We no longer live in our house. Oh, we sleep there; sometimes eat there; but we are ghosts, the phantom traces of a family. Selling a house is to exist in a nether world, neither here nor there, your thoughts already gone but your body left behind. Each day is an exercise in sweeping away your footprints and wiping clean the evidence of being. Our real estate agent has said how much she loves us as clients: “You can have your whole house staged to show with ten minutes notice!” But it isn’t so simple as that, or elegant.
Each day begins with the cleaning, the tidying. Pillows and throws fluffed or ruffled artfully
as the vignette demands; each bed made ‘tucked and tight,’ like a military barracks as envisioned by Design Within Reach. The outdoor spaces get pillows, blankets, and dummy coffee cups, an Eddie Bauer catalog and perhaps a book. The entire home looks as though the ‘Glee’ Fan Club is prepping for a f-a-b-u-l-o-u-s brunch to honor Ranger Rick and Smokey the Bear. There is a Thomas Keller cookbook open on the gleaming kitchen counter. Cut flowers in Autumn colors in each room. Let’s put a telephone on this copy of Bon Appetit. Look! YOU could be this casual, this refined. YOU could live like this.
Except no one does, and certainly not us. There is an irony at work here: this machine I built for looking awesome…suddenly looks awesome. All the time. The vague distress I used to feel from life’s evidence ‘messing with the texture’ of my ‘perfect thing’ is gone. But I look around, and know: I don’t want this. I want my texture messy.
And we are on a clock. We are short days away from owning two homes, each of them a light stretch but together a financial monkey holding an albatross tied to a millstone. We have had showings, and interest, but no offers. My wife and I, with long experience in sales, know that unless someone wants to buy there is no overcoming sales resistance; and the sales resistance, well… “We need a house with three bonus rooms,” “We want to build a pole barn, a detached garage, and a guest cottage.” Having dutifully disclosed the property restrictions, explained how the requirements to us do not transfer to subsequent
owners (really!), and explained how only the Critical Development Area note on title ‘runs with the land,’ this generated my favorite: “the house is so landscarped for pretty dont want goverment to come and tak it!” One can only hope this came from a child or non-native English speaker.
Over my working life I have purchased dozens of cars, vans, heavy trucks, have bought and sold commercial real estate, bought out private shareholders, settled twenty or so collective bargaining agreements. I like to think I can negotiate a bit. But without a buyer for our house, the negotiation is only with ourselves: how are we priced? are we marketed properly? who is our target buyer? We priced initially at our cost to build and have made two very substantial price drops in the last five weeks. We have been told our home is not priced comparably to other similarly sized homes in the area, which is true; it isn’t comparable to them. I knew that the 40% premium buyers pay in Seattle for custom architecture would not hold in our suburb, but if the comparison is a ten-year old spec-built home on a tight lot in an HOA-controlled subdivision, we are comparing apples to horse apples. I am willing to lose money to give my family what we want and need, but I am not a fool, and I won’t push my family to ruin. Our asking price won’t be going any lower.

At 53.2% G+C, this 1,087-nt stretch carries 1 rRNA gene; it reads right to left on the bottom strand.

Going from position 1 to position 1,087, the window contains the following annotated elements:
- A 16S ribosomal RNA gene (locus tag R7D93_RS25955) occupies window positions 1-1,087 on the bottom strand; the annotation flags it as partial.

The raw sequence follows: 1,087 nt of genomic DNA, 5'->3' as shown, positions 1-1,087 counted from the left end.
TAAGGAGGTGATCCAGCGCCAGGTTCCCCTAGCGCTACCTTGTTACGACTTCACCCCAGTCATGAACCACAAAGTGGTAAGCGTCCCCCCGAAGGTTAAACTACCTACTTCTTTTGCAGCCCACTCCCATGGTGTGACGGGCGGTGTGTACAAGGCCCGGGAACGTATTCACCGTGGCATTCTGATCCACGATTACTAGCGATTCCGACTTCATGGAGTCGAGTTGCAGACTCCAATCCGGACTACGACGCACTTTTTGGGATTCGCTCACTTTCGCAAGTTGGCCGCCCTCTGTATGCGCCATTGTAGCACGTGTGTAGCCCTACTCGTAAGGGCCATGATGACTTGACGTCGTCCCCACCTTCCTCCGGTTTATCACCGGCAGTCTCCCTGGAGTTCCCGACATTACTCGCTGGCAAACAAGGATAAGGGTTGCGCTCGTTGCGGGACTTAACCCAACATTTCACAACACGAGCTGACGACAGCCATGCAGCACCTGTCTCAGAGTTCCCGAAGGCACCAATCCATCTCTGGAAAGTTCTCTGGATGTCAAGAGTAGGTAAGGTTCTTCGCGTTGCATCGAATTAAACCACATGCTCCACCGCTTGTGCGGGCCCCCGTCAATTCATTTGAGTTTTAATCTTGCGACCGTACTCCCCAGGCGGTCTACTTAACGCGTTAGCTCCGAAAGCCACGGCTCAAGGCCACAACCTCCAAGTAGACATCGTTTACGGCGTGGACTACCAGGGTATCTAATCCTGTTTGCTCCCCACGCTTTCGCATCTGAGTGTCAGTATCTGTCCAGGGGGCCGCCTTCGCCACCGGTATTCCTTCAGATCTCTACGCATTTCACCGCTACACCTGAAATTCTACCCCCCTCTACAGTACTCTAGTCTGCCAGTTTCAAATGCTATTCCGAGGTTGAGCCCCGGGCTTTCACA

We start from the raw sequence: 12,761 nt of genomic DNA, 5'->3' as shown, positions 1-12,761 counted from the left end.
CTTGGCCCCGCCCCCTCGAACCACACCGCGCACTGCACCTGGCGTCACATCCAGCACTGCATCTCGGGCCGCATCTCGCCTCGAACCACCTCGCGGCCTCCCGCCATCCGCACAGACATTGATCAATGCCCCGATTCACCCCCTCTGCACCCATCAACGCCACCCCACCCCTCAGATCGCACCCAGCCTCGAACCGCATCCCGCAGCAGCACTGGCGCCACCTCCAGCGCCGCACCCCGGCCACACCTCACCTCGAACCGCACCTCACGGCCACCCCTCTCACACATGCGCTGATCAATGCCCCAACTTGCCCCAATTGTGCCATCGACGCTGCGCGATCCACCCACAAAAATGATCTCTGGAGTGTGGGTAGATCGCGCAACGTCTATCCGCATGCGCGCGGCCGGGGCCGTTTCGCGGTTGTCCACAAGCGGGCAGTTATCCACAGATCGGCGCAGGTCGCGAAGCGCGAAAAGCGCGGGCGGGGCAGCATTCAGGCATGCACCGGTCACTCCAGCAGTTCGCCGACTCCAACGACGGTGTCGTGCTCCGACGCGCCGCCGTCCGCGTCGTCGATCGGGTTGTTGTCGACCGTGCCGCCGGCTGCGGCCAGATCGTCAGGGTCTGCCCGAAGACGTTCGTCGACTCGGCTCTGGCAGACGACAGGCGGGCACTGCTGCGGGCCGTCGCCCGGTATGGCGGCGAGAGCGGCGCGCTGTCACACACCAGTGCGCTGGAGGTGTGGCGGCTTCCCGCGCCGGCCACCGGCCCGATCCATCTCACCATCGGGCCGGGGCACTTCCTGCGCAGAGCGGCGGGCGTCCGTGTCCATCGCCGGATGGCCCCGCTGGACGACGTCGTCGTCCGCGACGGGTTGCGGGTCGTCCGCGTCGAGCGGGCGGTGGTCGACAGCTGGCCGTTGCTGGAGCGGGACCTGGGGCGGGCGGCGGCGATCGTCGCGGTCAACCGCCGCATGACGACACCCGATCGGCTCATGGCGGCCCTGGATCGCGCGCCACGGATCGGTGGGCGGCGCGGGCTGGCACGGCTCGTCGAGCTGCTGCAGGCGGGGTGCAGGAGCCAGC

My wife and I looked for the right home for our family for over five years, looked at over three hundred homes and never found one we wanted to live in. We settled on building this one, and now the home we looked for all those years appeared in August, just a couple blocks away. We have had a time, my wife and I, a life of love and joy together and with our daughter, also definitely with our share of those things that come with, that make one wonder when OUR time will arrive. After a decade or so of living life ruled by “what could possibly happen next?” we know from very hard experience this is a question never to be asked and an answer we do not want.
This is not the only process I have ongoing, and of course I have work also. A moderate
gastrointestinal distress is my constant daylight companion, and I don’t sleep much, or well. We want to move to that house, over there, be done with this experiment. I am a man, a husband and Daddy. My job is to keep fish in the boat and the rain off our heads. My job also is to make there be fun, be joy, be light and laughter. The spectral occupants of my home, my family and I, tread silent and lightly, grim looks on our faces and a fading hope in our hearts.